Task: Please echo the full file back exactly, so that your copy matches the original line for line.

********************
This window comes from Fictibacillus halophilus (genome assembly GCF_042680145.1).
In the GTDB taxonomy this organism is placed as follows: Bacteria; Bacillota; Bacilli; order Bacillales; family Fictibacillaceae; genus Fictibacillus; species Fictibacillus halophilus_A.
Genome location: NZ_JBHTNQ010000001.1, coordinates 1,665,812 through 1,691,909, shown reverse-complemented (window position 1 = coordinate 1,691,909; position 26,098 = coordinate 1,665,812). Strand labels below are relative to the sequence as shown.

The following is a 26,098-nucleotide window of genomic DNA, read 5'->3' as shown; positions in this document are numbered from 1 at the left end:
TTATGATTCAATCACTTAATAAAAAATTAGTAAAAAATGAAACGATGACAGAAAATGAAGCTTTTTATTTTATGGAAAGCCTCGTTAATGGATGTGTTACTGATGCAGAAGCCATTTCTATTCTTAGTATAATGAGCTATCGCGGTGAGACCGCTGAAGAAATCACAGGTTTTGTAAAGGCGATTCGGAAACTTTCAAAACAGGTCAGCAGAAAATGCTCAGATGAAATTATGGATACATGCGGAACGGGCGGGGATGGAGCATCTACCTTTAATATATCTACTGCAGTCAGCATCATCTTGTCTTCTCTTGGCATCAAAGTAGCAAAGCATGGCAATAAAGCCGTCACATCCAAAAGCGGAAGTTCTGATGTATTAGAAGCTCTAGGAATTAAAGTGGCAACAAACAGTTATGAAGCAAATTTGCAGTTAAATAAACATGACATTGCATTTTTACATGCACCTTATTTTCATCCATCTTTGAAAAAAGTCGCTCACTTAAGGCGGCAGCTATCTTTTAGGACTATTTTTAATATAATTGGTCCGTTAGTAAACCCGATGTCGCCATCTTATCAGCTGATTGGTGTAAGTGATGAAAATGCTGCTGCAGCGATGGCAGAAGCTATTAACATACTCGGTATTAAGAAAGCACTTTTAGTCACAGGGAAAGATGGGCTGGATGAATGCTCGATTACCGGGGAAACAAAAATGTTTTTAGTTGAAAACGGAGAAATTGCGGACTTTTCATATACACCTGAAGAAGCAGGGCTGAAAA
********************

This window comes from Fictibacillus halophilus (genome assembly GCF_042680145.1).
In the GTDB taxonomy this organism is placed as follows: Bacteria; Bacillota; Bacilli; order Bacillales; family Fictibacillaceae; genus Fictibacillus; species Fictibacillus halophilus_A.
Genome location: NZ_JBHTNQ010000001.1, coordinates 1,665,812 through 1,691,909, shown reverse-complemented (window position 1 = coordinate 1,691,909; position 26,098 = coordinate 1,665,812). Strand labels below are relative to the sequence as shown.

The following is a 26,098-nucleotide window of genomic DNA, read 5'->3' as shown; positions in this document are numbered from 1 at the left end:
TTATGATTCAATCACTTAATAAAAAATTAGTAAAAAATGAAACGATGACAGAAAATGAAGCTTTTTATTTTATGGAAAGCCTCGTTAATGGATGTGTTACTGATGCAGAAGCCATTTCTATTCTTAGTATAATGAGCTATCGCGGTGAGACCGCTGAAGAAATCACAGGTTTTGTAAAGGCGATTCGGAAACTTTCAAAACAGGTCAGCAGAAAATGCTCAGATGAAATTATGGATACATGCGGAACGGGCGGGGATGGAGCATCTACCTTTAATATATCTACTGCAGTCAGCATCATCTTGTCTTCTCTTGGCATCAAAGTAGCAAAGCATGGCAATAAAGCCGTCACATCCAAAAGCGGAAGTTCTGATGTATTAGAAGCTCTAGGAATTAAAGTGGCAACAAACAGTTATGAAGCAAATTTGCAGTTAAATAAACATGACATTGCATTTTTACATGCACCTTATTTTCATCCATCTTTGAAAAAAGTCGCTCACTTAAGGCGGCAGCTATCTTTTAGGACTATTTTTAATATAATTGGTCCGTTAGTAAACCCGATGTCGCCATCTTATCAGCTGATTGGTGTAAGTGATGAAAATGCTGCTGCAGCGATGGCAGAAGCTATTAACATACTCGGTATTAAGAAAGCACTTTTAGTCACAGGGAAAGATGGGCTGGATGAATGCTCGATTACCGGGGAAACAAAAATGTTTTTAGTTGAAAACGGAGAAATTGCGGACTTTTCATATACACCTGAAGAAGCAGGGCTGAAAA